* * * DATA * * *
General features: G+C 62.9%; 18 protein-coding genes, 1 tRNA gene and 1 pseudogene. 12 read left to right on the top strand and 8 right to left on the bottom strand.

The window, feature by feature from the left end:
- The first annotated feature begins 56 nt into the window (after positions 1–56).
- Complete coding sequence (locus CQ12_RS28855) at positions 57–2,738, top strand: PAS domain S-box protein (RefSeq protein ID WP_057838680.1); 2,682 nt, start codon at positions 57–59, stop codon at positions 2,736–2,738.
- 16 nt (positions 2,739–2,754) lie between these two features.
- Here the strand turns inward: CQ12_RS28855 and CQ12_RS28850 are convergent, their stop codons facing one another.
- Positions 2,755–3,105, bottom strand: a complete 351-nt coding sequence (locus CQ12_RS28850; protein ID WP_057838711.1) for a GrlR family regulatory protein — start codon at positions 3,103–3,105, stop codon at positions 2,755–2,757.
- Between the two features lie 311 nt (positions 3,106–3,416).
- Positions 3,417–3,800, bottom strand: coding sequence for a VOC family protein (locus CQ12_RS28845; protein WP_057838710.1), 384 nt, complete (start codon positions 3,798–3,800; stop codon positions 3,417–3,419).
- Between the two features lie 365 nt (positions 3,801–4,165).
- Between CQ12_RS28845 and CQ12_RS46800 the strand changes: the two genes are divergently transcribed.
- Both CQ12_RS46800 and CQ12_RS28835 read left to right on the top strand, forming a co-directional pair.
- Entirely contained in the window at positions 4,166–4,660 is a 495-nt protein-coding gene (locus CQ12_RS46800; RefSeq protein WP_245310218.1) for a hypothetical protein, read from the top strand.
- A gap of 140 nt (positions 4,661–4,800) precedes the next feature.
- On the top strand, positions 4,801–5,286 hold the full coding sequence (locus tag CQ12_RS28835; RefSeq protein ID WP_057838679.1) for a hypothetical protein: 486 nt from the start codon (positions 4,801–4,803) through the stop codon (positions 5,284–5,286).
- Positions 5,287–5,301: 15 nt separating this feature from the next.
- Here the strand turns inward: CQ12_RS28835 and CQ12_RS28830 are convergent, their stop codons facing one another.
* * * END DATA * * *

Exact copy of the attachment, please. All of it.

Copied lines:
General features: G+C 62.9%; 18 protein-coding genes, 1 tRNA gene and 1 pseudogene. 12 read left to right on the top strand and 8 right to left on the bottom strand.

The window, feature by feature from the left end:
- The first annotated feature begins 56 nt into the window (after positions 1–56).
- Complete coding sequence (locus CQ12_RS28855) at positions 57–2,738, top strand: PAS domain S-box protein (RefSeq protein ID WP_057838680.1); 2,682 nt, start codon at positions 57–59, stop codon at positions 2,736–2,738.
- 16 nt (positions 2,739–2,754) lie between these two features.
- Here the strand turns inward: CQ12_RS28855 and CQ12_RS28850 are convergent, their stop codons facing one another.
- Positions 2,755–3,105, bottom strand: a complete 351-nt coding sequence (locus CQ12_RS28850; protein ID WP_057838711.1) for a GrlR family regulatory protein — start codon at positions 3,103–3,105, stop codon at positions 2,755–2,757.
- Between the two features lie 311 nt (positions 3,106–3,416).
- Positions 3,417–3,800, bottom strand: coding sequence for a VOC family protein (locus CQ12_RS28845; protein WP_057838710.1), 384 nt, complete (start codon positions 3,798–3,800; stop codon positions 3,417–3,419).
- Between the two features lie 365 nt (positions 3,801–4,165).
- Between CQ12_RS28845 and CQ12_RS46800 the strand changes: the two genes are divergently transcribed.
- Both CQ12_RS46800 and CQ12_RS28835 read left to right on the top strand, forming a co-directional pair.
- Entirely contained in the window at positions 4,166–4,660 is a 495-nt protein-coding gene (locus CQ12_RS46800; RefSeq protein WP_245310218.1) for a hypothetical protein, read from the top strand.
- A gap of 140 nt (positions 4,661–4,800) precedes the next feature.
- On the top strand, positions 4,801–5,286 hold the full coding sequence (locus tag CQ12_RS28835; RefSeq protein ID WP_057838679.1) for a hypothetical protein: 486 nt from the start codon (positions 4,801–4,803) through the stop codon (positions 5,284–5,286).
- Positions 5,287–5,301: 15 nt separating this feature from the next.
- Here the strand turns inward: CQ12_RS28835 and CQ12_RS28830 are convergent, their stop codons facing one another.